Back when I ran Reiver Games I made four games. The first Border Reivers was a hand-made limited edition, and I did almost everything myself, including the art (except the box cover, that was an original painting by my dad, a retired art teacher and artist). It was ... basic. Very basic. But back in the days when a self-published game was a fairly novel item, it was enough to get me by, and didn't put off the 100 customers to whom I sold a copy of Border Reivers too much.
For my second game, I got a friend who was a computer games artist to do some really cool Frankenstein-themed art, and because he was a friend, I got it dirt cheap. It still added a £1 per copy to the total cost though, a not insignificant amount. While I loved the art on the It's Alive! components, I was less enamoured of the box art, and it received some criticism from punters, so when it came to making a second print run, this time aimed at shops at distributors, I asked him to do another box. Sadly, I don't think that box was any better.
My third game was Carpe Astra, and again I got the friend to do the art, again at mate's rates (though with a print run of 2,000 I could afford to pay a bit more this time, despite the fact I was aiming to sell to distributors and hence was pitching at 40% of retail for a manufacturing and art cost. Again I was a bit mixed on the art, I loved bits of it, but I think the box art could have been better, especially with the target market in mind.
For my final Reiver game I splashed out and hired bona-fide board game artist Harald Lieske to do the art. Harald's done the art for several games I own (Vikings, the Spiecherstadt, Puerto Rico) and several other famous ones (Dominion, The Settlers of Catan), so clearly a big name with loads of board game experience. He knows what looks good on a box and how to do all the art ready for printing. I was doing a relatively small print run (3,000 copies), so my budget was limited (but many times what I'd paid for the previous games!). We eventually reached an agreement where he'd meet my budget in return for simpler art than he was originally planning. I was delighted with how Sumeria turned out, it's still my favourite art associated with one of my games by quite some distance.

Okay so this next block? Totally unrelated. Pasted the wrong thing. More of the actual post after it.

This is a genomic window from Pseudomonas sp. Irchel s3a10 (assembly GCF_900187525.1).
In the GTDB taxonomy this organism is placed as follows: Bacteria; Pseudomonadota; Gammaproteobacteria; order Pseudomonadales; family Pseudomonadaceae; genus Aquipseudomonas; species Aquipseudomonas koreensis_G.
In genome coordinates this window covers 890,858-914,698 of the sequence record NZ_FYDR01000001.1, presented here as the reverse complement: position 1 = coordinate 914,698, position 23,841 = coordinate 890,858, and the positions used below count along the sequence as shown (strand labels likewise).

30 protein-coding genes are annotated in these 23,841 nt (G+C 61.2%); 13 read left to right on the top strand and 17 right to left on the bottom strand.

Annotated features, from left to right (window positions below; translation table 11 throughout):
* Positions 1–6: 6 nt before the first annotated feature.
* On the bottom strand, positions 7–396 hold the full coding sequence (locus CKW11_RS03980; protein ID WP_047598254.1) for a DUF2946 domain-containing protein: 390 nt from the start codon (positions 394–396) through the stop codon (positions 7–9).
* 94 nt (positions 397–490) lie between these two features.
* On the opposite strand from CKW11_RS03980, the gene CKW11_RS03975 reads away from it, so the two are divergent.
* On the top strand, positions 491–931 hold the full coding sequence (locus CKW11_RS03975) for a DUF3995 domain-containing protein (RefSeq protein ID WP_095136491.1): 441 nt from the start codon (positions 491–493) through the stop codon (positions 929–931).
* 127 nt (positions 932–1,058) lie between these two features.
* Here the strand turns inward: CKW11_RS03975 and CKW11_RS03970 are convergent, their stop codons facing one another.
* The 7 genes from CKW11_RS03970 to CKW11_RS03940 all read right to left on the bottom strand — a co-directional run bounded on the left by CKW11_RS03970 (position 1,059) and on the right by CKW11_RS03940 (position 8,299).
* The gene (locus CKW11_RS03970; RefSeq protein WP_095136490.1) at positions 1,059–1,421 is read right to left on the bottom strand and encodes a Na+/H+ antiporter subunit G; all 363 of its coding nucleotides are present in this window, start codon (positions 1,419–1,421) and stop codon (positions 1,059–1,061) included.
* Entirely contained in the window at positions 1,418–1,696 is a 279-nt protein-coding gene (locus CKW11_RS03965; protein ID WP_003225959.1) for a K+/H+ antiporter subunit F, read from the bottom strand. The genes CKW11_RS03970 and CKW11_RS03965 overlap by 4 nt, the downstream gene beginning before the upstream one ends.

What brings this to mind is two things: Zombology and Kickstarter. With Zombology (which I've finally finished - one of my goals for the year ticked off already!), I went back to my roots and made a short hand-made print-run doing everything myself including the art and cutting out boxes and all the cards by hand. Actually, that's not strictly true, I took some of the icons from Game-icons.net, either as was, or slightly tweaked.
But the point still stands, the art is mostly mine and pretty basic, this is not a beautiful game. While I hope it's not so distracting as to put off the 28 customers I need to cover my costs, it's not winning any art awards.
In these days of Kickstarter, games need to be beautiful to attract punters, and despite the vast wealth of games on Kickstarter, generally the art is of a very high quality - it's almost expected. My friend Tim's game Toast is a great example of that. To set up a games company these days you need to either be a great artist (Daniel Solis, I'm looking at you), have a wealthy good friend who's an artist (do they exist?) or to fold a large art cost into the manufacturing cost of the game. I can't help but think that life would have been easier as Reiver Games or Zombology would have sold faster if I was a great artist or if I'd set up a partnership with a wealthy, games-loving artistic genius.
As I continue with my own game designing (and conceivably self-publishing), I want to work on and improve my artistic skills. Practice might not make perfect, but it's definitely going to improve my skills, which can't hurt in making my games easier to sell.
In other news, January was a staggeringly good month, 59 games played, Zombology construction finished and a weekend in Coventry with Tim and a weekend in York with Paul. I wish February would be as great, but a work trip to Boston, MA is going to get in the way of things, so I'm not expecting much. At least I'm hoping to finish off the print on demand version of Zombology as I planned in my 2016 goals.